Classics Club #8: Truman Capote’s Breakfast at Tiffany’s
Truman Capote’s Breakfast at Tiffany‘s is the first book on my Classics Club list that has disappointed me. I can’t even say it’s bad because this short novel is too trivial and meaningless to rise to the level of badness. I have absolutely no idea what possessed the author to explore one of the most tired old plots in the history of humanity as late as 1958. Novels narrated by males who are puzzled and attracted / repulsed by a prostitute abound. What is the point of writing yet another one if you can;t contribute anything new to the subject?
I understand, of course, that nobody is likely to invent a new plot these days. But you have got to bring something new even to the most exploited old theme. Capote doesn’t manage to do that, however. He rewrites Abbé Prévost, Kuprin, Zola et al. but his incapacity to rise to their level either artistically or ideologically makes Breakfast at Tiffany‘s nothing but a sad, pale parody.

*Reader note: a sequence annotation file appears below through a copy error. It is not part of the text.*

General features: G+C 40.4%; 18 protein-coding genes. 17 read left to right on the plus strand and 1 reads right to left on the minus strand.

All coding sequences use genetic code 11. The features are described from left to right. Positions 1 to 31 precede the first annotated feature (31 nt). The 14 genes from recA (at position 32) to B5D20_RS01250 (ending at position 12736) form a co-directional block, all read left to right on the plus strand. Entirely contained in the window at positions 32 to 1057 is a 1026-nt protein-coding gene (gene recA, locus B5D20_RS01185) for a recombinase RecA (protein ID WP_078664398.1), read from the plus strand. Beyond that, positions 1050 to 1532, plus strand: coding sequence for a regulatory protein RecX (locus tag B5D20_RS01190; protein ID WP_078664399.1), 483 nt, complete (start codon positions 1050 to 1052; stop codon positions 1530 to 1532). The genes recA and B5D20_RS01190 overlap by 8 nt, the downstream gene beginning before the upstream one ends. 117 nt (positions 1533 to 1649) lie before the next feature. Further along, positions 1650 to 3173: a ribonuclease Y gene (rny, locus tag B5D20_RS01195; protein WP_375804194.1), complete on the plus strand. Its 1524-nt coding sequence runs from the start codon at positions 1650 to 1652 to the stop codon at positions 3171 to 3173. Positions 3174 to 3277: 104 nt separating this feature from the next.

The book I purchased also contained three short stories, so I decided to read them in order to give Capote a chance to redeem himself in my eyes. And what do you think? The very first story yet again discussed female prostitution in the same saccharine, cloying way as the short novel. I don’t know what made Capote, a gay man, so obsessed with female prostitution but this fixation definitely detracts from the quality of his writing.
If you read the novel and liked it, do share what it is that you enjoyed about it.